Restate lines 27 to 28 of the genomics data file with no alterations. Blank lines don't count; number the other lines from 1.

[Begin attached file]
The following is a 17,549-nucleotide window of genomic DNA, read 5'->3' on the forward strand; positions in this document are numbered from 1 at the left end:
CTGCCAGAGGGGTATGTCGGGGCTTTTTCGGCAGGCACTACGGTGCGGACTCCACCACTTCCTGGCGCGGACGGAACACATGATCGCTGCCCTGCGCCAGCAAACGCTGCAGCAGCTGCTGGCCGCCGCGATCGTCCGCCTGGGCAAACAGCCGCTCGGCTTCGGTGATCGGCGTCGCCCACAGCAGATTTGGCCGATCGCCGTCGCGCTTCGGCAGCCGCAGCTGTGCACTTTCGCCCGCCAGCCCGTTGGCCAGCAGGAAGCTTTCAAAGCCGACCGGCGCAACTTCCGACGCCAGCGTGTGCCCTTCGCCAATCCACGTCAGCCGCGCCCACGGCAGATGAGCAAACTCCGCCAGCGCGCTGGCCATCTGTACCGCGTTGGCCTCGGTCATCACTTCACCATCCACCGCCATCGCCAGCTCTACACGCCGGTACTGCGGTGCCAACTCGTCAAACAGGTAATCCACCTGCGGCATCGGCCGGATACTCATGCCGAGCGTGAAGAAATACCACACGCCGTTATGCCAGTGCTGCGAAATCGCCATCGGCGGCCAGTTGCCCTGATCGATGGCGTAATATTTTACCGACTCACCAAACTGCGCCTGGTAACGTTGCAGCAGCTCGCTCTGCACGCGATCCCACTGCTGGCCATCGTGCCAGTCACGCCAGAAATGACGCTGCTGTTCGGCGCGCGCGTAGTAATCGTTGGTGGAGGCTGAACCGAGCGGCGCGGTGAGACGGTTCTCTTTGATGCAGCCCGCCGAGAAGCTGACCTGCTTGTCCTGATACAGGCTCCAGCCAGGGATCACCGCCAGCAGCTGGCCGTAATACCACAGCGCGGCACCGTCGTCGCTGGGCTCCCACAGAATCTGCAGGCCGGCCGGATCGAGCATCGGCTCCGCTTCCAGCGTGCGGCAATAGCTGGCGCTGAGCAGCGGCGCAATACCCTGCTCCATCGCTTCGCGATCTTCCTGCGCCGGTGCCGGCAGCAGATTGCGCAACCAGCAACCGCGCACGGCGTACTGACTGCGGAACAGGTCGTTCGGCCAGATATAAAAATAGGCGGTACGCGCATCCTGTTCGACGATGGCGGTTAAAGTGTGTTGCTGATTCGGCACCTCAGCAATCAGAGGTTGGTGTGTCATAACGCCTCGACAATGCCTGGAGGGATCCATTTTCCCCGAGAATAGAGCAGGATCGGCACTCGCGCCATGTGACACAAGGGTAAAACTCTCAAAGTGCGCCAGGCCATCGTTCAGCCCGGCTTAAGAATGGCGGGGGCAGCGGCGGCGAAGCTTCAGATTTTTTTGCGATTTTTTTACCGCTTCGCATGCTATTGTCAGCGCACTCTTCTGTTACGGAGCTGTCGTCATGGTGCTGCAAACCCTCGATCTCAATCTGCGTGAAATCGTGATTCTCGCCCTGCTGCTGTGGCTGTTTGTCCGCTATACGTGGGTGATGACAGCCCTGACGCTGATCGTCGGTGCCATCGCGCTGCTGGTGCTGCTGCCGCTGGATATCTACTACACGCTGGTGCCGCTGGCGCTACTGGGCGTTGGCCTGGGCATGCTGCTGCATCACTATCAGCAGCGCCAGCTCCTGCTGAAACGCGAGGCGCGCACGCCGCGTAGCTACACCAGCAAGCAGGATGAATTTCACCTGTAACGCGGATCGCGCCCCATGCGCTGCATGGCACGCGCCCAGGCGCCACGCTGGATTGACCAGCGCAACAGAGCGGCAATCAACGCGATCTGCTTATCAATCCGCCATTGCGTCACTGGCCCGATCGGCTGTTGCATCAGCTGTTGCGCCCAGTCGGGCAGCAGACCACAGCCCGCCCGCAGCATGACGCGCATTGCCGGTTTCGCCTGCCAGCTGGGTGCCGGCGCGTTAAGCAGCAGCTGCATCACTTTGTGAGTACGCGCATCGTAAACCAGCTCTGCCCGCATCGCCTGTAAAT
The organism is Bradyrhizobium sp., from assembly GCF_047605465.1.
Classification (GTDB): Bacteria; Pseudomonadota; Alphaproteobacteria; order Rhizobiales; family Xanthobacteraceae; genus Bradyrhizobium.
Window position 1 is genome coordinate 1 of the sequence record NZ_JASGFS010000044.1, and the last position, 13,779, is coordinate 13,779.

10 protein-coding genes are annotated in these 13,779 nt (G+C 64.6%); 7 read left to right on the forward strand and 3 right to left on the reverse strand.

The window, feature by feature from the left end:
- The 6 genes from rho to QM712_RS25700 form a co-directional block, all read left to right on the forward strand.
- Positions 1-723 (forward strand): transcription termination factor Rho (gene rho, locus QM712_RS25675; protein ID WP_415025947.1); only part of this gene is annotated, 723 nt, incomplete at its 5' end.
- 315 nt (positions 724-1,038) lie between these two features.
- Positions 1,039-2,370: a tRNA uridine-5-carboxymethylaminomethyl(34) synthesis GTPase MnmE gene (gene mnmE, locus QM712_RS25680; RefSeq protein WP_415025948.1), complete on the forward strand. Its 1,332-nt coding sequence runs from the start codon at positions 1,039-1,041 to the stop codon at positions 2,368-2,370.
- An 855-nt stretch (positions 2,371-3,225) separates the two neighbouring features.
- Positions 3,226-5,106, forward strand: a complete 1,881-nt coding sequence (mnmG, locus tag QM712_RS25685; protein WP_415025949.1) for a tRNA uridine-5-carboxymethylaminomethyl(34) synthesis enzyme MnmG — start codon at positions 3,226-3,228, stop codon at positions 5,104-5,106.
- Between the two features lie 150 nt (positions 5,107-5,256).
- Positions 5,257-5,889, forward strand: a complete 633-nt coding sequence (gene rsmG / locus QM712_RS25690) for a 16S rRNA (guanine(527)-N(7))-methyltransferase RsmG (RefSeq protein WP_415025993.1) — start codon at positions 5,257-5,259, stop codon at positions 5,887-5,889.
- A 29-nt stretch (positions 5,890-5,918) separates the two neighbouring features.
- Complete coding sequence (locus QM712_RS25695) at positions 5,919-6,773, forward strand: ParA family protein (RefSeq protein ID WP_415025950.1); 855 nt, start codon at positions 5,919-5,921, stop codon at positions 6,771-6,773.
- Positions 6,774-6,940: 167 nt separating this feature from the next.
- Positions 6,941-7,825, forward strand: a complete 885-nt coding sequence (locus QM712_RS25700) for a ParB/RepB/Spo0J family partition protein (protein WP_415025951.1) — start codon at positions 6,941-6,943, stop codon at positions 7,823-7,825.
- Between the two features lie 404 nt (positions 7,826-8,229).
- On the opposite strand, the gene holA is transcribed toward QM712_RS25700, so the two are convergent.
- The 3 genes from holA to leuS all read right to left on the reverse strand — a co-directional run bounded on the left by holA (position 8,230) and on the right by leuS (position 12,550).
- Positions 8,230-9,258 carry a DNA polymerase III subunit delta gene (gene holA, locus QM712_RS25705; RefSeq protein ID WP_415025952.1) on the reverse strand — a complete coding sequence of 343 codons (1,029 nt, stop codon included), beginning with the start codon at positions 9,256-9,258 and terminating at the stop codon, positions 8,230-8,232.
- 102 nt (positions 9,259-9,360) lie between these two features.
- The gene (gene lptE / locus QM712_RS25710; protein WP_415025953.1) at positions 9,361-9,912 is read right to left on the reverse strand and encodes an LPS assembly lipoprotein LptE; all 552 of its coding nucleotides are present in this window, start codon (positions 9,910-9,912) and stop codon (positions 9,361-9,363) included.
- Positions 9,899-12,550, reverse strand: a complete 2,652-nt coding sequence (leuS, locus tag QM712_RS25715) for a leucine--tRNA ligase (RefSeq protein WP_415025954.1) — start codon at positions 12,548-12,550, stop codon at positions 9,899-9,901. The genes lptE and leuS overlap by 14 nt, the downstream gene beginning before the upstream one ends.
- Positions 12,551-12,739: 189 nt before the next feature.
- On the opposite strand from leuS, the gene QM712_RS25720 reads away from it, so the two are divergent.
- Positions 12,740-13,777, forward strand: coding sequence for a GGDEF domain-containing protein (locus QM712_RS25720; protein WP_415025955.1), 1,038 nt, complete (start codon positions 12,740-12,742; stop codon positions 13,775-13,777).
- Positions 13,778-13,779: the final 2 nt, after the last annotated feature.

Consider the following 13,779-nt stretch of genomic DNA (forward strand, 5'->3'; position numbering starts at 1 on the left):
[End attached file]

- Positions 12,551-12,739: 189 nt before the next feature.
- On the opposite strand from leuS, the gene QM712_RS25720 reads away from it, so the two are divergent.